Linked by Eugenia Loli on Mon 23rd Mar 2009 11:37 UTC
Hardware, Embedded Systems Go on, go around these gadget sites and read all that talk about netbooks and what not. Acer Aspire One this, MSI that, Dell Mini 9 this, Asus that. It feels like the second coming of laptops in this netbook revolution. But truth is, even back in 1999 you could find super-lightweight laptops in the market (for the right price). This 2005-released IBM Thinkpad X41 laptop that sent us, a well-known shop for computer parts, is one of the best Linux-compatible laptops you can buy today for cheap.
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by lproven on Mon 23rd Mar 2009 13:16 UTC
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I run a Thinkpad X31 myself, bought for just under £200 from - so this type of machine is available to UK readers too.

I found that when I upgraded from Ubuntu 8.04 to 8.10, suspend/resume started working, which it did not on the LTS release. So did Compiz, although horribly slowly. Hibernation still does not work, though.

One thing Eugenia does not mention is the upgradability of the machine. I put a 160GB 2½" EIDE drive in mine, but the X31 takes standard-sized notebook HDs. I have read that the X41 requires MP3-jukebox-type 1.8" drives - is this true?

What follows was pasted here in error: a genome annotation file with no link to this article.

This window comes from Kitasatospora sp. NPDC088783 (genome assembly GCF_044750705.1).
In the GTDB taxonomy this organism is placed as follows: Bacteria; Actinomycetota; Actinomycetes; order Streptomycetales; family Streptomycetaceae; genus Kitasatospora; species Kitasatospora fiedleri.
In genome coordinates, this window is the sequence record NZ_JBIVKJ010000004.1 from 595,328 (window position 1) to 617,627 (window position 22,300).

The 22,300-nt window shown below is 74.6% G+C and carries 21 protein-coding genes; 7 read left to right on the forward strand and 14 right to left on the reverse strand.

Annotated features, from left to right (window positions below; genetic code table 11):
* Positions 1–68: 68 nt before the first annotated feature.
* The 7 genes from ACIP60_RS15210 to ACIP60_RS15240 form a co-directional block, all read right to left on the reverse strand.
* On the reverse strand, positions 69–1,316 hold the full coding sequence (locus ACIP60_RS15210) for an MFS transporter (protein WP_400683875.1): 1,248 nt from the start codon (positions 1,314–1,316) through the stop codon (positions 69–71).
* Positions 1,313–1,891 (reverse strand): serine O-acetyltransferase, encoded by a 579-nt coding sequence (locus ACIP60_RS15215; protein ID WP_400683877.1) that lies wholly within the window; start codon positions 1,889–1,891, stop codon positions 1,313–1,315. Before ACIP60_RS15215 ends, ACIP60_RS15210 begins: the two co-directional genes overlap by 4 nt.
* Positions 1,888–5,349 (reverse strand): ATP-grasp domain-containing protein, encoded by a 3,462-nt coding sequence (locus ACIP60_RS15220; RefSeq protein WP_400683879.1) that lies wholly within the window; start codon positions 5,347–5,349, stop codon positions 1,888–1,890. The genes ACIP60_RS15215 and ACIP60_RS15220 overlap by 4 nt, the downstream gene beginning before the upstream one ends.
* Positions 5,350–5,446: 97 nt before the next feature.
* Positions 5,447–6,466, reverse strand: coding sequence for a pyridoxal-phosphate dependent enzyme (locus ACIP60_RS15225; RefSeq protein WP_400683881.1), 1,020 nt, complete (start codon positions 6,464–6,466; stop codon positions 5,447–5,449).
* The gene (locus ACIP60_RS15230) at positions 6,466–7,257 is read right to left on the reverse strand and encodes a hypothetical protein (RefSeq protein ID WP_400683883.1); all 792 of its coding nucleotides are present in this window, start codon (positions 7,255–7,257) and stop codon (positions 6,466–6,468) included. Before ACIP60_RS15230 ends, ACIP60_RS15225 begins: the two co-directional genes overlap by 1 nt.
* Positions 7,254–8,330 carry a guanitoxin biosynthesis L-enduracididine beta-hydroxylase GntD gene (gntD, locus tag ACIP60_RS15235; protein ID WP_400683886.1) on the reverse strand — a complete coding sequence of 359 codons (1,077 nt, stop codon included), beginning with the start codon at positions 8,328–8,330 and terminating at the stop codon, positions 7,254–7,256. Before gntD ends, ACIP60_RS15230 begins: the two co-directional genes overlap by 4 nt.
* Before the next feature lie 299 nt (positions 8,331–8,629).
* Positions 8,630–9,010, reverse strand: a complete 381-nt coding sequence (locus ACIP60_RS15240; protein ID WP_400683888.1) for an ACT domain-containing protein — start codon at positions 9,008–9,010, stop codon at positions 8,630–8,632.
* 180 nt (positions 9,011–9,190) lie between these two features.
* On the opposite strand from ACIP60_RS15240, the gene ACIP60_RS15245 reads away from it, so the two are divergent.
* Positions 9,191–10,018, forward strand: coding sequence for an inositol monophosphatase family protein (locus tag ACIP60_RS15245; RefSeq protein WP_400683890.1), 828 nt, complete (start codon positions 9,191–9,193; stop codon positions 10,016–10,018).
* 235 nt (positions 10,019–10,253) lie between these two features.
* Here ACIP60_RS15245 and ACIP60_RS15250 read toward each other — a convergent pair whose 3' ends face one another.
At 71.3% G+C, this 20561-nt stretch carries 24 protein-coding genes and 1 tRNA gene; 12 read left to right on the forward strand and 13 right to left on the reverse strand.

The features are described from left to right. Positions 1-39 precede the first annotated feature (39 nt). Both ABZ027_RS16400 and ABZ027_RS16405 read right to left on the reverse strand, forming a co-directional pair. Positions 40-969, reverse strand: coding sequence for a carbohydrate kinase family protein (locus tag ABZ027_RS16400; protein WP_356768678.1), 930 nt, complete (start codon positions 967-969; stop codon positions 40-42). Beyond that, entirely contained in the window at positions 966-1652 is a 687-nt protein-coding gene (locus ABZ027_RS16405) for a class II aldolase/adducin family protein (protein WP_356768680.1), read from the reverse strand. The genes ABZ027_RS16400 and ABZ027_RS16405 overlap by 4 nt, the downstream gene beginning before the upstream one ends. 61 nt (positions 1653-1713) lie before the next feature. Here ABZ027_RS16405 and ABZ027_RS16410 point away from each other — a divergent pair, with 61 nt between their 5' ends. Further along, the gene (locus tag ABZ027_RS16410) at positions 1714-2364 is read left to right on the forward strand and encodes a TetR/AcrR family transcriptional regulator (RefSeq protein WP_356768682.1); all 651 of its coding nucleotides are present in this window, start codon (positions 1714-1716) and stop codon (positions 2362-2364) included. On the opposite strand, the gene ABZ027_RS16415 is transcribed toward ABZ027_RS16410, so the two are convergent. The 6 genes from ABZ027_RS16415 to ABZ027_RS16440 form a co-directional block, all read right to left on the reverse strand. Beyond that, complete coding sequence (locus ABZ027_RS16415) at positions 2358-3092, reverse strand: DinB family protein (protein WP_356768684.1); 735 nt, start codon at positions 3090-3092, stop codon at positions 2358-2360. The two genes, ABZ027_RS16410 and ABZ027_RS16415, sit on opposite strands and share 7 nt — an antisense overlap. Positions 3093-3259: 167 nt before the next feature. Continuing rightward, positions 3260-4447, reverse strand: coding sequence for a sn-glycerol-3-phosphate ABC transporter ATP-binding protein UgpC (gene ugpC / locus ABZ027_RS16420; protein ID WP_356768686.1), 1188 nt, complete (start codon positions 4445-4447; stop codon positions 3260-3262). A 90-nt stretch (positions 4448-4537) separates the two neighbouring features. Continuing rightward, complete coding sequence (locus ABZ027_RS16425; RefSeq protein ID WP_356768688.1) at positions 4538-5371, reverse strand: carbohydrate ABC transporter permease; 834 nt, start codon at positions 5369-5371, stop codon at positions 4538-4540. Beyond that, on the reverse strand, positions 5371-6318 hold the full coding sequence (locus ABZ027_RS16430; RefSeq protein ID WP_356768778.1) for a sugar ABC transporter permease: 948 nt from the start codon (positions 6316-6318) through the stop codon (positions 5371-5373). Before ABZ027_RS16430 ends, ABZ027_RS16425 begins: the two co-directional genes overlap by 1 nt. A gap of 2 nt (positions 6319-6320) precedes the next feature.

And does it come with, or can it be bought with, a docking station? I paid another £30 for an Ultrabay station for mine, so I have a DVD-ROM drive and could install other OSs. Without one of these, the flexibility of the machine is much more limited. The docking station also can take an extra battery for doubled battery life - even more with an extended-sized battery.

Even with the docking station & the HD, it's a small cheap laptop, costing less than some "netbooks". (I have & am very fond of a real Psion netBook™, so I don't like to misuse the term.) It's much faster, with a bigger, better screen and keyboard, more expandability, more ports - and cost less! What's not to like?

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